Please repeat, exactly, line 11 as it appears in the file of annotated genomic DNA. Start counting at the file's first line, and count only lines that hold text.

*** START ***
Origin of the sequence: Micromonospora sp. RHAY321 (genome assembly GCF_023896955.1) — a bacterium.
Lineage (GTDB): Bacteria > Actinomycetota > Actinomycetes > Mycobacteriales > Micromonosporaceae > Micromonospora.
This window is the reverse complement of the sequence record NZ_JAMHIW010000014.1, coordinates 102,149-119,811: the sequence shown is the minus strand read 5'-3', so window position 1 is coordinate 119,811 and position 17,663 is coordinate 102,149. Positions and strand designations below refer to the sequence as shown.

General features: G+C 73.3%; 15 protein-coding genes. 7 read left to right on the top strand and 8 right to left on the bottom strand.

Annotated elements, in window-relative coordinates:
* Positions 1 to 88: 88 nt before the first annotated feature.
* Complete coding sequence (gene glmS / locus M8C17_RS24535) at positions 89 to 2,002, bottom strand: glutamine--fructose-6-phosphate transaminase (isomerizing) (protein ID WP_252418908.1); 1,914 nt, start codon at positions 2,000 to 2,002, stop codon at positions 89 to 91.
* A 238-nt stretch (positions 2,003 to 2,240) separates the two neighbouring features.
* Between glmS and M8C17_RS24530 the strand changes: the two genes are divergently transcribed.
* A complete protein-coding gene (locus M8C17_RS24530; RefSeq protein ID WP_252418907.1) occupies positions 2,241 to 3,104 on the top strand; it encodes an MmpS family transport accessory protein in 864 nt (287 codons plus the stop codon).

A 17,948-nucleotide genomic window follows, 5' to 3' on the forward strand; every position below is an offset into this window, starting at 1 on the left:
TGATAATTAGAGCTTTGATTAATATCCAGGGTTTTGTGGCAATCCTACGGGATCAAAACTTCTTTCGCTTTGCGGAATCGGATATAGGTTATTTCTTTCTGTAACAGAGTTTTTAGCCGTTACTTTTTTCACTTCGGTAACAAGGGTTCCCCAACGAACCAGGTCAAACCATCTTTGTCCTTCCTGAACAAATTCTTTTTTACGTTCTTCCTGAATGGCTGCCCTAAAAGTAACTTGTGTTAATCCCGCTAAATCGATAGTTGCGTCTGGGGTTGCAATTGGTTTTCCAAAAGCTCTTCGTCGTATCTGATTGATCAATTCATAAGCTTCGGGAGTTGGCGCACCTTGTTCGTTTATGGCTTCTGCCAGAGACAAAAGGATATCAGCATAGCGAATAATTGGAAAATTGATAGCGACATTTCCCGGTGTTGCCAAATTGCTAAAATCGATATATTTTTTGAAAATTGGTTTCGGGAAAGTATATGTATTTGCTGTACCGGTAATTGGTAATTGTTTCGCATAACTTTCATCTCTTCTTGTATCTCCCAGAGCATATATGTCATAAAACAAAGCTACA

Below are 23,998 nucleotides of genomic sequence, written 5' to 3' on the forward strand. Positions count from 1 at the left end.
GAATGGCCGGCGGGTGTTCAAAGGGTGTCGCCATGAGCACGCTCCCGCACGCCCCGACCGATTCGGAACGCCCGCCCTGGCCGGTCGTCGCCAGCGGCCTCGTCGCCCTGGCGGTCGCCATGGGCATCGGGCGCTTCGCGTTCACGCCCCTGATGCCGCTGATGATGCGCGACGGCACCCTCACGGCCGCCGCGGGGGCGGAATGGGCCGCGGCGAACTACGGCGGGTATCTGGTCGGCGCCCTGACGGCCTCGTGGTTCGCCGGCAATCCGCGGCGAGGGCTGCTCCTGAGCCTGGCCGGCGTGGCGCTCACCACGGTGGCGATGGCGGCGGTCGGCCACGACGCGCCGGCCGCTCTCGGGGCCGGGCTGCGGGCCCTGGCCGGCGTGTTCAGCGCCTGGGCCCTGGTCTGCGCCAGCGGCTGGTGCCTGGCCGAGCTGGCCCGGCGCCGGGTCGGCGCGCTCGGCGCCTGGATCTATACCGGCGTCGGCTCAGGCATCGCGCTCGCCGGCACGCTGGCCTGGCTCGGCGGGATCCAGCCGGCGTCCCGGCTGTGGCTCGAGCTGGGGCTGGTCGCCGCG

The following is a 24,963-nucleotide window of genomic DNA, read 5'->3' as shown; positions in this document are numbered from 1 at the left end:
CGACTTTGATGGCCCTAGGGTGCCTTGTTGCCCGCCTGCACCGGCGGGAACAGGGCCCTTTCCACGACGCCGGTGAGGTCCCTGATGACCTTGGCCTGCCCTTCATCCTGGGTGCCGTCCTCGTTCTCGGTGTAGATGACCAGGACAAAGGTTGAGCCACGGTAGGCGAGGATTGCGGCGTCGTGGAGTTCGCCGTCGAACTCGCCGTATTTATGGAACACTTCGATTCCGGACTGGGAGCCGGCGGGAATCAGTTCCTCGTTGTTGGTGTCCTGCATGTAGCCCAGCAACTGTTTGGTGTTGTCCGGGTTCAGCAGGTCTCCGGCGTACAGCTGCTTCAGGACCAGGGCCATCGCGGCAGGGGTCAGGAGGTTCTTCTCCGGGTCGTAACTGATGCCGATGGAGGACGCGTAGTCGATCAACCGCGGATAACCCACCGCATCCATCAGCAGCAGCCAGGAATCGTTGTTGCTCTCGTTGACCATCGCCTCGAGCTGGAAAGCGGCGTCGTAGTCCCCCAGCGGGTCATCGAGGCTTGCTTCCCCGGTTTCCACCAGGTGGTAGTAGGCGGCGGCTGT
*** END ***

A 17,948-nucleotide genomic window follows, 5' to 3' on the forward strand; every position below is an offset into this window, starting at 1 on the left: